A TOUR OF COMMUNITY ACTIVITY
Hey, rd here. The larger Doom community's yearly output is unrelenting, to a degree that outpaces the growing number of sidebar features and Honorable Mentions. Notable deeper cuts are often overshadowed. This little feature is intended as a spotlight on quirkier bits worth remembering: like a map crafted entirely out of the infamous livestream antagonist FIREBLU, monster attacks and all; or third-person perspective GZDoom minigames that leverage scripting in clever ways.
Doom -1 was an experiment in incremental design by committee. The premise is simple: one member shared a barebones map on the Doomworld forums, with an open invitation for anyone to download it, pitch in edits, and upload the result—rinse and repeat. Over 500 edits later, dozens of contributors having joined the fray, a full megawad had come to life. It's disjointed and messy, but it is playable, an accomplishment in itself given the piecemeal construction. At the time of writing, the megawad is undergoing bugfixes.
You can count the household-name wads for Hexen on one finger. That already would make Realms of Cronos, a hub-based community project on ZDF, special—even if it didn't have some really impressive maps. "Path of Hei'an" is a stunning facsimile of an old Chinese mountain village on a rainy day, with immaculately crafted polygonal architecture: rotating water wheels, majestic stilt houses, ornate watch towers, a...is that a panda? And "Felstoy Abbey," an opulent web of forts and chapels and palaces sprawling through a water-carved world, soaks you in its gloom. It's one of those megamaps that, when you're inside it, feels limitless.
With Poom, a recreation of Doom through the stringent '80s hardware limitations of the PICO-8 engine, freds72 bottles up the magic of reexperiencing this old game for the first time, clunky controls included. A lot is off-kilter, from the textures to the background music, but it's still unmistakably Doom. Early opposition consists largely of grainy off-model shotgunners, but the cast gradually diversifies. Clocking in at around a half hour, Poom is a wonderful portal into a hypothetical past.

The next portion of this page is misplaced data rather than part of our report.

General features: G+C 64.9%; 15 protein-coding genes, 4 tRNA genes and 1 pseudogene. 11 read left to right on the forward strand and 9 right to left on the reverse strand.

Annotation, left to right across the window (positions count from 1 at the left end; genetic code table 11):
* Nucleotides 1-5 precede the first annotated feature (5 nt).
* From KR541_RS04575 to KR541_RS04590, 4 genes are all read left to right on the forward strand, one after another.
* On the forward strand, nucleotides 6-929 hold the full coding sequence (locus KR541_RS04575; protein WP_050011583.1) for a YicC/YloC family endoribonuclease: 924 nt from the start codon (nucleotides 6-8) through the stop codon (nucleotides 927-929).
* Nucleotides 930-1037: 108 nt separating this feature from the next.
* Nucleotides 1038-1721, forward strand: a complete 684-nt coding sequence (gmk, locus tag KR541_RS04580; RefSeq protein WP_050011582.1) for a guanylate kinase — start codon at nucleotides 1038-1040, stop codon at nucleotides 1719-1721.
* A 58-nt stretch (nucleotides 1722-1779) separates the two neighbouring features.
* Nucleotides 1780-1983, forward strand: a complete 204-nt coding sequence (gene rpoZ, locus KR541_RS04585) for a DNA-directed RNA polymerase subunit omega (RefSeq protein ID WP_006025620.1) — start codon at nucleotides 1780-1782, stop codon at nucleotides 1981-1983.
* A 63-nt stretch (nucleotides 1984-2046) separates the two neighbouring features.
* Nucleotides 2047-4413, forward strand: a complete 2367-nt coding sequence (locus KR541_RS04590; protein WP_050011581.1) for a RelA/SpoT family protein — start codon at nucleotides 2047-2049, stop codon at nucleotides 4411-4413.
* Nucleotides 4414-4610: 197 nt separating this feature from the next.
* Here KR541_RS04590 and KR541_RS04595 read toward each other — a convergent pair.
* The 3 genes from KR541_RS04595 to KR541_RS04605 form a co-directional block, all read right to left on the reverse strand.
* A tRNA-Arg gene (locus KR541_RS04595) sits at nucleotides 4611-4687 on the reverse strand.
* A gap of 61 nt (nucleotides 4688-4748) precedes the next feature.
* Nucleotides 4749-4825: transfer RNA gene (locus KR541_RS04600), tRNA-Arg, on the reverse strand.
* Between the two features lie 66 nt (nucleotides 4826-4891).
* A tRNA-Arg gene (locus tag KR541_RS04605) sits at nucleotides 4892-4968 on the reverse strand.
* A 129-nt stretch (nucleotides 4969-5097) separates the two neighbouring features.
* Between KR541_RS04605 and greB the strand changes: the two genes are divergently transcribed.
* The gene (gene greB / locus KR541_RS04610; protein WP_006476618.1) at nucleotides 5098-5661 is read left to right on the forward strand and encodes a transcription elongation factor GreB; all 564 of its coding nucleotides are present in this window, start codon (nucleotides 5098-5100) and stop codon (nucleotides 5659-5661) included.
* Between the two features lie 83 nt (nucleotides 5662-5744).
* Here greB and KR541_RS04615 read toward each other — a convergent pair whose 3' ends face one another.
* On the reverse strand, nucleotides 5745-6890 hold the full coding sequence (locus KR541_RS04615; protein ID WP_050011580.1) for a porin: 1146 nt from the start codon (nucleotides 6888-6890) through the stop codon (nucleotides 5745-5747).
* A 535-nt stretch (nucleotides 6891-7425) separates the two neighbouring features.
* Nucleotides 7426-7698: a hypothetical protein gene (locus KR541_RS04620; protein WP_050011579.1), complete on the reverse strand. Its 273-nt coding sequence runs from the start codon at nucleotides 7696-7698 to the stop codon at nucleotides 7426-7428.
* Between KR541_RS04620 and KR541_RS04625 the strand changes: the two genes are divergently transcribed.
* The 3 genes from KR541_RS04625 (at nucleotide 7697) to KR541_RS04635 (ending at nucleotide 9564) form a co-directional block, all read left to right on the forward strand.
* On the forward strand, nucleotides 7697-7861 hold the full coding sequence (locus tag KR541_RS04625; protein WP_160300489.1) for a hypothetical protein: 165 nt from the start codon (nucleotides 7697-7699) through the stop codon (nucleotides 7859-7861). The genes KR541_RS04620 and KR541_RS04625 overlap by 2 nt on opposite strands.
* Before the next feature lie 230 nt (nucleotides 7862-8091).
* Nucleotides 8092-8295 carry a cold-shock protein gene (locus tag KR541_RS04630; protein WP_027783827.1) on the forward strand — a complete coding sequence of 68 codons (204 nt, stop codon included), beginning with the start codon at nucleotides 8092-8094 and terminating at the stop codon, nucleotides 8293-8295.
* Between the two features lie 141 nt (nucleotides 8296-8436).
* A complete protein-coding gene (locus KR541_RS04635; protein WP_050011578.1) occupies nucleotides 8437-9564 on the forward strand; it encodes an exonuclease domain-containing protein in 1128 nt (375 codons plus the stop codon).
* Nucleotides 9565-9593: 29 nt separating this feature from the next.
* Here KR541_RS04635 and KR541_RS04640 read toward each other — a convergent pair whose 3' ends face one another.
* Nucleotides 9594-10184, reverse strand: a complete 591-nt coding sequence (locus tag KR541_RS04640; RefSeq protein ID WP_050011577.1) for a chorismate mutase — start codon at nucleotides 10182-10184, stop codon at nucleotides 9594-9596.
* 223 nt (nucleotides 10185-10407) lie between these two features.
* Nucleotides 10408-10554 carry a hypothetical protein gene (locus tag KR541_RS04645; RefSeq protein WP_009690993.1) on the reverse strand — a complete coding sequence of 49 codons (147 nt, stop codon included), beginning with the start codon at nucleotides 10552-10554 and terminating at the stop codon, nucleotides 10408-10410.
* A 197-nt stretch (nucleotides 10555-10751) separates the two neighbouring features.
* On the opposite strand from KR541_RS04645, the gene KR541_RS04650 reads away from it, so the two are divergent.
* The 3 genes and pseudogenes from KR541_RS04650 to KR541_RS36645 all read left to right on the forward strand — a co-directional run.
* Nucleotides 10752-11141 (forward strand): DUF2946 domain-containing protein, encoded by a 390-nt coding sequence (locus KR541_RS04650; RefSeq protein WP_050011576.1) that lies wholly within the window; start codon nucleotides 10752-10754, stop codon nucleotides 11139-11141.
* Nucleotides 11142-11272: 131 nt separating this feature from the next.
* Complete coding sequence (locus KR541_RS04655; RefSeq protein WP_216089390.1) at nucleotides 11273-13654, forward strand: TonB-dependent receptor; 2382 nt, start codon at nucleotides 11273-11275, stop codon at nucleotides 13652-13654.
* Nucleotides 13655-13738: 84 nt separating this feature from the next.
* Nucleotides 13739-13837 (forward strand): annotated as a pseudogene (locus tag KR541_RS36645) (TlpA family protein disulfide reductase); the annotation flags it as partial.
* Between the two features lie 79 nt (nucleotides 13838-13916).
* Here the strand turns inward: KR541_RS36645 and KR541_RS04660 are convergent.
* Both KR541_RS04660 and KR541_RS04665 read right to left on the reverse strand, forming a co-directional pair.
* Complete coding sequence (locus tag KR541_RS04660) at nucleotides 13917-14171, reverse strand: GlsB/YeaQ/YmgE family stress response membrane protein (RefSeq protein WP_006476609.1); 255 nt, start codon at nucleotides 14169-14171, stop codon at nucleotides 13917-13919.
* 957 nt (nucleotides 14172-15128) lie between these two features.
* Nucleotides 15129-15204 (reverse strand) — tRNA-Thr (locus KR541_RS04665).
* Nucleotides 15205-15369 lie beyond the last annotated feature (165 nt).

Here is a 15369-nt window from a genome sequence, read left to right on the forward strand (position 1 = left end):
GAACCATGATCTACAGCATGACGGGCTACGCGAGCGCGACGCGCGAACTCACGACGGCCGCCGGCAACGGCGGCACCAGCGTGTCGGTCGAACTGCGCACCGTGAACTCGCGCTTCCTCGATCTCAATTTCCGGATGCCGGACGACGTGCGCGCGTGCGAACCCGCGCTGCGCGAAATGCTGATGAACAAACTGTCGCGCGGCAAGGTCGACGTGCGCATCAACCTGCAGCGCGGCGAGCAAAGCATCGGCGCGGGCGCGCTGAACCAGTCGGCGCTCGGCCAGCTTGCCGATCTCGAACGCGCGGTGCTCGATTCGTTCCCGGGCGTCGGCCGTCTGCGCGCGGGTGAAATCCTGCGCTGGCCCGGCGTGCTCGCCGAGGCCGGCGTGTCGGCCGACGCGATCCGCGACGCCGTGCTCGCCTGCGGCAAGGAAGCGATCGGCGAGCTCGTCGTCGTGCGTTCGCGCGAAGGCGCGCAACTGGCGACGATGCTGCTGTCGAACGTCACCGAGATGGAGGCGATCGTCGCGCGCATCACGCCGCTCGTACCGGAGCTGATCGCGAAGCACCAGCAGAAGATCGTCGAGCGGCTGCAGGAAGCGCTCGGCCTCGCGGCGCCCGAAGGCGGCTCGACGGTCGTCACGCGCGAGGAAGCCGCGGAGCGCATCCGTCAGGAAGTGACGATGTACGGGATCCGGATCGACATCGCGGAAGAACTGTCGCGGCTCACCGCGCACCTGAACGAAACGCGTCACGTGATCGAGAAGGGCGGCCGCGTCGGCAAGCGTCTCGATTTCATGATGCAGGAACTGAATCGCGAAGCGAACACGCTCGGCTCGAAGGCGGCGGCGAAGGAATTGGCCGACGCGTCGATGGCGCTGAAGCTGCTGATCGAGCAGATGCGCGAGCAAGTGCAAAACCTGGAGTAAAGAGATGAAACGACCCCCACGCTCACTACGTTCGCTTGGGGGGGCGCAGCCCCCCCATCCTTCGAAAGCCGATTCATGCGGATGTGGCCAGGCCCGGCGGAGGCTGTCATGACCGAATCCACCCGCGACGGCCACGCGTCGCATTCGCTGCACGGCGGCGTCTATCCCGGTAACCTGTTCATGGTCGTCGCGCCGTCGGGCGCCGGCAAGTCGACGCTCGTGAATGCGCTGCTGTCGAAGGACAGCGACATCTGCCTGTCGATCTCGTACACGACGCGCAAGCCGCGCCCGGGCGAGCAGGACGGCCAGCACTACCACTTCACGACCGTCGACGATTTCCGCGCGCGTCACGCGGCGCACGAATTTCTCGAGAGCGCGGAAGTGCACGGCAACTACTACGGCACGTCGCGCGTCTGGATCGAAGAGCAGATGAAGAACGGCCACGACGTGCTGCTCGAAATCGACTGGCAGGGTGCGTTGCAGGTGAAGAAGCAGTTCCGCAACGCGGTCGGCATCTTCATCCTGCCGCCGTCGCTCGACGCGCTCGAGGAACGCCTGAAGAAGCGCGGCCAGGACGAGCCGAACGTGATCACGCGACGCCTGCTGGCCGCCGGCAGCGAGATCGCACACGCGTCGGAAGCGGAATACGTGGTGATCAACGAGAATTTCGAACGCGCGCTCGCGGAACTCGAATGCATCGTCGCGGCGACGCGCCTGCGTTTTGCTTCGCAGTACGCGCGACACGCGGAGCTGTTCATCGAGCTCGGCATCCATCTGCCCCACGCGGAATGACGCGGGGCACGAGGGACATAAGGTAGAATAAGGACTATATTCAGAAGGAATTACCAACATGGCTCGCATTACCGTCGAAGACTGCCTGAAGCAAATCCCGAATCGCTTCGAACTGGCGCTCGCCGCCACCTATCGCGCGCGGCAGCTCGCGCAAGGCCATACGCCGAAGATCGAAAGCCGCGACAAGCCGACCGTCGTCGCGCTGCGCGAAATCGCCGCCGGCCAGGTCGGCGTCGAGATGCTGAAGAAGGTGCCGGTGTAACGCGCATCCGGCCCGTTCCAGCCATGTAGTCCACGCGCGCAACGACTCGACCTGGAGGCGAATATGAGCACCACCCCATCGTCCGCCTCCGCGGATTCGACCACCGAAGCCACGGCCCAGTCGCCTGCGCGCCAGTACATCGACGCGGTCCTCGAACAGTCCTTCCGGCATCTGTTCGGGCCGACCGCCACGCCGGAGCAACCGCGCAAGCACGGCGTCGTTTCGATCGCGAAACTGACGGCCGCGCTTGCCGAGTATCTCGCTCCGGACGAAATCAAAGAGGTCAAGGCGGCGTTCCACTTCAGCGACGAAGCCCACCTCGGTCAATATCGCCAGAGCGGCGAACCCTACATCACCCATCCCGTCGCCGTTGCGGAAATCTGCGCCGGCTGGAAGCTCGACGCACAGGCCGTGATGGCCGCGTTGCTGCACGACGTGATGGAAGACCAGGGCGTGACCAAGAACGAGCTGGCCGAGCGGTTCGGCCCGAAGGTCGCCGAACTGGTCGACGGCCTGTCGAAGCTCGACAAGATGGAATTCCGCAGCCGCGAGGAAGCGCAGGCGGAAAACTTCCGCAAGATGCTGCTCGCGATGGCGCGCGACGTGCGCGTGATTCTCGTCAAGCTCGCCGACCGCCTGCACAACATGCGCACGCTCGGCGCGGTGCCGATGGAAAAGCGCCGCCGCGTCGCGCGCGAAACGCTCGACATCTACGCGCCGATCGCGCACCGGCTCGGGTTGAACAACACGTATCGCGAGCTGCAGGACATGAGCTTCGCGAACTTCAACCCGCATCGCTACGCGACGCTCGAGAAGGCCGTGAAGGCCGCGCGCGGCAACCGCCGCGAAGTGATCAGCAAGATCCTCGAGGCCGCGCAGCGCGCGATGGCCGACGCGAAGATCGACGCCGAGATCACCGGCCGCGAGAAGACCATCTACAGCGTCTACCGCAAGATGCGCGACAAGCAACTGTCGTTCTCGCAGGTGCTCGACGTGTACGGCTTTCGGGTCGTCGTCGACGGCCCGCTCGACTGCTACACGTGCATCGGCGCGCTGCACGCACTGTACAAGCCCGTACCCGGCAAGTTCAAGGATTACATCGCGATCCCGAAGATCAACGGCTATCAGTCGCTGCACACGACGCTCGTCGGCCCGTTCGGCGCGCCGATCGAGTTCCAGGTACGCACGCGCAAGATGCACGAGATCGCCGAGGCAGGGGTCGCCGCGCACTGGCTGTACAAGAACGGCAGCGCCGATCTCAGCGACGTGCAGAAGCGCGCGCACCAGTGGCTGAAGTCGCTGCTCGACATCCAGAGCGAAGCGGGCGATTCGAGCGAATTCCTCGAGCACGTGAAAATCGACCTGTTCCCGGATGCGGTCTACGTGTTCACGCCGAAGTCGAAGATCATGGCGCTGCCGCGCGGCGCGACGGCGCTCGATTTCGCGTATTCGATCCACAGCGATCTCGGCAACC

Poom by freds72
One of the numerous draws of the Doom engine is its affinity for representation. Some years back, kmxexii coined the term Doomcute to describe props like toilets and cars and fish, made out of sectors just like ordinary level geometry rather than imported as sprites or models. Topically, Jimmy assembled my favorite Doom list of the year: a rundown of his top 25 Doom ships, hitting wads like Rekkr, BTSX, The Golden Souls, and (unsurprisingly) Pirate Doom. This thread inspired both a boat-themed community project, currently in beta, and a follow-up list on 25 infamously obscure secrets. Let's hope 2021 brings more of these features.
Speaking of props, someone™ also recreated the National Videogame Museum tour entirely in the Doom engine. Crafted out of both photos and sector art, it is comprehensive. A YouTuber was able to tour the exhibit virtually, strafing around consoles and arcade machines and shelves of games and equipment, getting lost in deep explanations of the arcana. In this GZDoom-compatible tour, the other visitors are far more likely, compared to the real thing, to belch fireballs or hurl homing missiles at you. Rude, but the lowest skill setting guarantees a peaceful visit if you only want to look around.
National Videogame Museum by DevHour Games